Fraudsters operating on the dark web could buy a person's entire identity ("fullz" in the cybercrook lingo) for just £820.
Bank account details, Airbnb profiles and even Match.com logins are worth money to bidders that reside on the murkier side of the internet, a study by virtual private network comparison site Top10VPN.com found.
While online bank details are currently worth around £168 to dark web bidders, and Paypal logins a higher price of about £280, passport details fetch as little as £40. Hacked web accounts – such as access to your Match.com profile, Facebook and even Deliveroo – give criminals a backdoor into identity theft for less than a fiver.
Even eBay accounts with their broad scope for fraud fetch just £26 on the dark web. Compromised PayPal accounts are among the most widely traded items.
The average person has dozens of accounts that make up their online identity – all of which can be hacked and most of which can be sold on. Top10VPN.com reviewed tens of thousands of listings on three of the most popular dark web markets – Dream, Point and Wall Street Market – in putting together its Dark Web Market Price Index .
Communications services, such as Skype logins, are worth less than £10 despite their utility as a way of sending links to phishing sites or attempting other cons against the contacts of users of compromised accounts.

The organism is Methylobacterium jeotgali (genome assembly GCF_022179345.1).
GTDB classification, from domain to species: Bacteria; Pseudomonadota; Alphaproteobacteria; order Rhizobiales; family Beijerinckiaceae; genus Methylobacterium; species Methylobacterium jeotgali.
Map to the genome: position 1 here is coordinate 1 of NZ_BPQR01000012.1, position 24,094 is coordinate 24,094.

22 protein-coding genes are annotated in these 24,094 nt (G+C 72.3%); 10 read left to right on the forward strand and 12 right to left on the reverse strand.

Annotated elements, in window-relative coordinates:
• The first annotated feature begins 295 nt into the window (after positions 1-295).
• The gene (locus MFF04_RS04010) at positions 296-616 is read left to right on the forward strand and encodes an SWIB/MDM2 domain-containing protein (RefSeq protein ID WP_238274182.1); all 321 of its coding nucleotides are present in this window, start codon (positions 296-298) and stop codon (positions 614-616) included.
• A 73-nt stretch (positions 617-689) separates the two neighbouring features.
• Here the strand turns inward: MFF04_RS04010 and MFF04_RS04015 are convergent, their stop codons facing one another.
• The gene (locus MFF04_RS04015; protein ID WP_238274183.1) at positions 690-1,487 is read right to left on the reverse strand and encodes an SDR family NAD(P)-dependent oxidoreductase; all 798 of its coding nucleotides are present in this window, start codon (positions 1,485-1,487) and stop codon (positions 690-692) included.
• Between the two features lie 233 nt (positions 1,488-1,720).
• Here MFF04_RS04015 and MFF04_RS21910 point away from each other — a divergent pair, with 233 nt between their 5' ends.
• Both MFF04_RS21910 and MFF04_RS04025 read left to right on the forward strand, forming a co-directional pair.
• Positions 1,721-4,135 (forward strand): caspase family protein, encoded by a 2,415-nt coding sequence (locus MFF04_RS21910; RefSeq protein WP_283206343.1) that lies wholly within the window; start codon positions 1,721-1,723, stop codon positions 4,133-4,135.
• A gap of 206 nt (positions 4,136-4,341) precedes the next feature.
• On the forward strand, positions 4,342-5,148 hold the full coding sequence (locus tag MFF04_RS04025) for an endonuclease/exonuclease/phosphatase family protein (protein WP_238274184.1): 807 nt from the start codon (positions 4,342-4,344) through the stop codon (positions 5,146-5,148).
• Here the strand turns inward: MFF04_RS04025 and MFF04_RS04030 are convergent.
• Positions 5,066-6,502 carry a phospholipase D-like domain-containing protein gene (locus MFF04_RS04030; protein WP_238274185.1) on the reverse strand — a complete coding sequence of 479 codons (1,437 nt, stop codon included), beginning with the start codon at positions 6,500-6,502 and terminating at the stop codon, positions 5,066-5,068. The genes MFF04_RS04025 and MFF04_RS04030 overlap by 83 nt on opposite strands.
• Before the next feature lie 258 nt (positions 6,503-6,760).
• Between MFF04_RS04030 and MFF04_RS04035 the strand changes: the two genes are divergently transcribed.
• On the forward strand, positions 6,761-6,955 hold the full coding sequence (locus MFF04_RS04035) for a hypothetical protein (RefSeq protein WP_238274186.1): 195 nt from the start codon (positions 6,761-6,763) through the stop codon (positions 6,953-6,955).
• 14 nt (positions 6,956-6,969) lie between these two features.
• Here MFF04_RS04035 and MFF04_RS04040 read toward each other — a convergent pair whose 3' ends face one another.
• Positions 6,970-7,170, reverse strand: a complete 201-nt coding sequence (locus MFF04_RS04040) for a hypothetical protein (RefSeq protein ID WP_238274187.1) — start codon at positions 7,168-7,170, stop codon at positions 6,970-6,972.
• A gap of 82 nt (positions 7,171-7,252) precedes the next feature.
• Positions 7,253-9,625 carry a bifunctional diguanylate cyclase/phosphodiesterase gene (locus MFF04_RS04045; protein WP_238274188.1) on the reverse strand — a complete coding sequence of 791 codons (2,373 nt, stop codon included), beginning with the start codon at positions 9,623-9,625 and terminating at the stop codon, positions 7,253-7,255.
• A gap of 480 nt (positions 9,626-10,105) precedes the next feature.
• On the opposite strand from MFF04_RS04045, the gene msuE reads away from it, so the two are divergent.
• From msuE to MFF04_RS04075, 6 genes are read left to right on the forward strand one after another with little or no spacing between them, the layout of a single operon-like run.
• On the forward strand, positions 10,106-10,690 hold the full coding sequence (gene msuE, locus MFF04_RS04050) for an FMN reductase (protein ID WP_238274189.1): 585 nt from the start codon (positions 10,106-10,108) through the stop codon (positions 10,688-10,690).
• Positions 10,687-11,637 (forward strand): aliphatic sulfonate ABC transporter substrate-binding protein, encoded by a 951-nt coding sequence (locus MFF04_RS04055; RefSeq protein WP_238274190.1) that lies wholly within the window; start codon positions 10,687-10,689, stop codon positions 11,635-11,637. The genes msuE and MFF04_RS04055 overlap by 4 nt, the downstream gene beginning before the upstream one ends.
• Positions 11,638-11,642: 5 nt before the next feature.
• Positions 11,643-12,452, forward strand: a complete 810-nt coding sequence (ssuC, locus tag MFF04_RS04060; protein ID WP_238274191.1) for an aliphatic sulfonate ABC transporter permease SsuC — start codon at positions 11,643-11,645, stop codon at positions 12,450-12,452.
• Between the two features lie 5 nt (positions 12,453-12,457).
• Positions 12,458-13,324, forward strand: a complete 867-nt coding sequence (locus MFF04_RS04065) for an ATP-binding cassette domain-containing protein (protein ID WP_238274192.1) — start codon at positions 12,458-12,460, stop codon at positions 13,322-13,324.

Even logins to dating sites like Match.com have some value, and tend to earn dark web sellers on average £2.24, because they offers criminals the opportunity to "catfish" potential matches, sparking up relationships to manipulate people for financial gain.
Despite the importance that some attach to social media, compromised Twitter and Instagram logins are among the least valuable on the dark web – even though they offer a useful backdoor to fraudsters planning to commit identity theft.
Simon Migliano, head of research at Top10VPN.com, said:
"Some of the accounts we found for sale open the door to even more ingenious scams. A hacked Airbnb account, for example, could allow a scammer to pocket hundreds in booking fees or even stay at high-end properties as a guest and burgle the hosts. At less than £6 initial outlay, that's very appealing to a cybercriminal.
"Our research is a stark reminder of just how easy it is to get hold of personal info on the dark web and the sheer variety of routes that fraudsters can take to get hold of your money. This really underlines the importance of two-factor authentication and more generally secure use of websites and apps," he added. ®